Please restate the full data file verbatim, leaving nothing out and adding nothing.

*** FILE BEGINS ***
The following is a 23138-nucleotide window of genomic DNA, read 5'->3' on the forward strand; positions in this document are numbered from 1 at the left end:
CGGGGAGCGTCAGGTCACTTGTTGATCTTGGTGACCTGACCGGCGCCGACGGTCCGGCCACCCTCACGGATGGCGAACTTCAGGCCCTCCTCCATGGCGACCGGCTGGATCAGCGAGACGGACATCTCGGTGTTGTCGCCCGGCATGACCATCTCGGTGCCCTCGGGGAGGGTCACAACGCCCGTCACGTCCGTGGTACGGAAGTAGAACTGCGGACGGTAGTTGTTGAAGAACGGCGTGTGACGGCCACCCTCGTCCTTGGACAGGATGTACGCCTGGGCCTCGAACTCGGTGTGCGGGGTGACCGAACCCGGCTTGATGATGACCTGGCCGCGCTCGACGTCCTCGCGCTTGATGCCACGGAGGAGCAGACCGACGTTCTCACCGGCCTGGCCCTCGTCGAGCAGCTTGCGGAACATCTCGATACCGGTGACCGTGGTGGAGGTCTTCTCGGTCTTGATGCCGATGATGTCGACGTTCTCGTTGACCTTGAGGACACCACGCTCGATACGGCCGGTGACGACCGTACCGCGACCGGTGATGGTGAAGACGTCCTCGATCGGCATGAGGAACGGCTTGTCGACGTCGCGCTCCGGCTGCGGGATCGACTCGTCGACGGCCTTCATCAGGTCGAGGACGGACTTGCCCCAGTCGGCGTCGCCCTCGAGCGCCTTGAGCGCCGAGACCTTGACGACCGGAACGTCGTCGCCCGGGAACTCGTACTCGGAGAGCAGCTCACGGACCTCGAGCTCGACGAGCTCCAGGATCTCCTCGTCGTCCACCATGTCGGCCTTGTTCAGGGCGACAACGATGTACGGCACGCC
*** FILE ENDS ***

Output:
The following is a 23138-nucleotide window of genomic DNA, read 5'->3' on the forward strand; positions in this document are numbered from 1 at the left end:
CGGGGAGCGTCAGGTCACTTGTTGATCTTGGTGACCTGACCGGCGCCGACGGTCCGGCCACCCTCACGGATGGCGAACTTCAGGCCCTCCTCCATGGCGACCGGCTGGATCAGCGAGACGGACATCTCGGTGTTGTCGCCCGGCATGACCATCTCGGTGCCCTCGGGGAGGGTCACAACGCCCGTCACGTCCGTGGTACGGAAGTAGAACTGCGGACGGTAGTTGTTGAAGAACGGCGTGTGACGGCCACCCTCGTCCTTGGACAGGATGTACGCCTGGGCCTCGAACTCGGTGTGCGGGGTGACCGAACCCGGCTTGATGATGACCTGGCCGCGCTCGACGTCCTCGCGCTTGATGCCACGGAGGAGCAGACCGACGTTCTCACCGGCCTGGCCCTCGTCGAGCAGCTTGCGGAACATCTCGATACCGGTGACCGTGGTGGAGGTCTTCTCGGTCTTGATGCCGATGATGTCGACGTTCTCGTTGACCTTGAGGACACCACGCTCGATACGGCCGGTGACGACCGTACCGCGACCGGTGATGGTGAAGACGTCCTCGATCGGCATGAGGAACGGCTTGTCGACGTCGCGCTCCGGCTGCGGGATCGACTCGTCGACGGCCTTCATCAGGTCGAGGACGGACTTGCCCCAGTCGGCGTCGCCCTCGAGCGCCTTGAGCGCCGAGACCTTGACGACCGGAACGTCGTCGCCCGGGAACTCGTACTCGGAGAGCAGCTCACGGACCTCGAGCTCGACGAGCTCCAGGATCTCCTCGTCGTCCACCATGTCGGCCTTGTTCAGGGCGACAACGATGTACGGCACGCC